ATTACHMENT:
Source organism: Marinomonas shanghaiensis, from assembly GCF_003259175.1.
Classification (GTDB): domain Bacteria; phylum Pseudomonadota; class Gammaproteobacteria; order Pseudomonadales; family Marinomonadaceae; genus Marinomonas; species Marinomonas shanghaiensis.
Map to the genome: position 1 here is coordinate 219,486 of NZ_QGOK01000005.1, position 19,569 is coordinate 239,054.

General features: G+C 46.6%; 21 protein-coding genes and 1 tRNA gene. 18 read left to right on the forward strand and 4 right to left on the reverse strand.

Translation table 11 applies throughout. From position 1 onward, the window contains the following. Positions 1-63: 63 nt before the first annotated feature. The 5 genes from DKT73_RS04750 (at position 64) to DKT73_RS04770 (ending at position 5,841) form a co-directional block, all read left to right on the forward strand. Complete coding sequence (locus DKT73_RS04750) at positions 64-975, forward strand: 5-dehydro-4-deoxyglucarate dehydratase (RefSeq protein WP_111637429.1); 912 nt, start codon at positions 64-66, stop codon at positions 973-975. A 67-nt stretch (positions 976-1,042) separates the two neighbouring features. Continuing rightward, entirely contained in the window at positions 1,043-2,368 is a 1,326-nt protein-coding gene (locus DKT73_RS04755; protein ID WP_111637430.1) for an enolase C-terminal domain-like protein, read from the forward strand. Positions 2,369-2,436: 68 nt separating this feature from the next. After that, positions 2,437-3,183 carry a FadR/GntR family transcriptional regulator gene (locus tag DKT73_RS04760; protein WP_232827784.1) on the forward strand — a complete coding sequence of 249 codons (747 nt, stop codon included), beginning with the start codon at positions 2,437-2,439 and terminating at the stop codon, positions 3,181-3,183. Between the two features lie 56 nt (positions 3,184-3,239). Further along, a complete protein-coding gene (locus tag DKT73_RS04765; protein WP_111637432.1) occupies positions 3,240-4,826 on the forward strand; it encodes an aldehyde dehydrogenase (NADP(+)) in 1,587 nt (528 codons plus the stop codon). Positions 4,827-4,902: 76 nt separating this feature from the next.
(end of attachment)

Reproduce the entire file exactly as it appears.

Source organism: Marinomonas shanghaiensis, from assembly GCF_003259175.1.
Classification (GTDB): domain Bacteria; phylum Pseudomonadota; class Gammaproteobacteria; order Pseudomonadales; family Marinomonadaceae; genus Marinomonas; species Marinomonas shanghaiensis.
Map to the genome: position 1 here is coordinate 219,486 of NZ_QGOK01000005.1, position 19,569 is coordinate 239,054.

General features: G+C 46.6%; 21 protein-coding genes and 1 tRNA gene. 18 read left to right on the forward strand and 4 right to left on the reverse strand.

Translation table 11 applies throughout. From position 1 onward, the window contains the following. Positions 1-63: 63 nt before the first annotated feature. The 5 genes from DKT73_RS04750 (at position 64) to DKT73_RS04770 (ending at position 5,841) form a co-directional block, all read left to right on the forward strand. Complete coding sequence (locus DKT73_RS04750) at positions 64-975, forward strand: 5-dehydro-4-deoxyglucarate dehydratase (RefSeq protein WP_111637429.1); 912 nt, start codon at positions 64-66, stop codon at positions 973-975. A 67-nt stretch (positions 976-1,042) separates the two neighbouring features. Continuing rightward, entirely contained in the window at positions 1,043-2,368 is a 1,326-nt protein-coding gene (locus DKT73_RS04755; protein ID WP_111637430.1) for an enolase C-terminal domain-like protein, read from the forward strand. Positions 2,369-2,436: 68 nt separating this feature from the next. After that, positions 2,437-3,183 carry a FadR/GntR family transcriptional regulator gene (locus tag DKT73_RS04760; protein WP_232827784.1) on the forward strand — a complete coding sequence of 249 codons (747 nt, stop codon included), beginning with the start codon at positions 2,437-2,439 and terminating at the stop codon, positions 3,181-3,183. Between the two features lie 56 nt (positions 3,184-3,239). Further along, a complete protein-coding gene (locus tag DKT73_RS04765; protein WP_111637432.1) occupies positions 3,240-4,826 on the forward strand; it encodes an aldehyde dehydrogenase (NADP(+)) in 1,587 nt (528 codons plus the stop codon). Positions 4,827-4,902: 76 nt separating this feature from the next.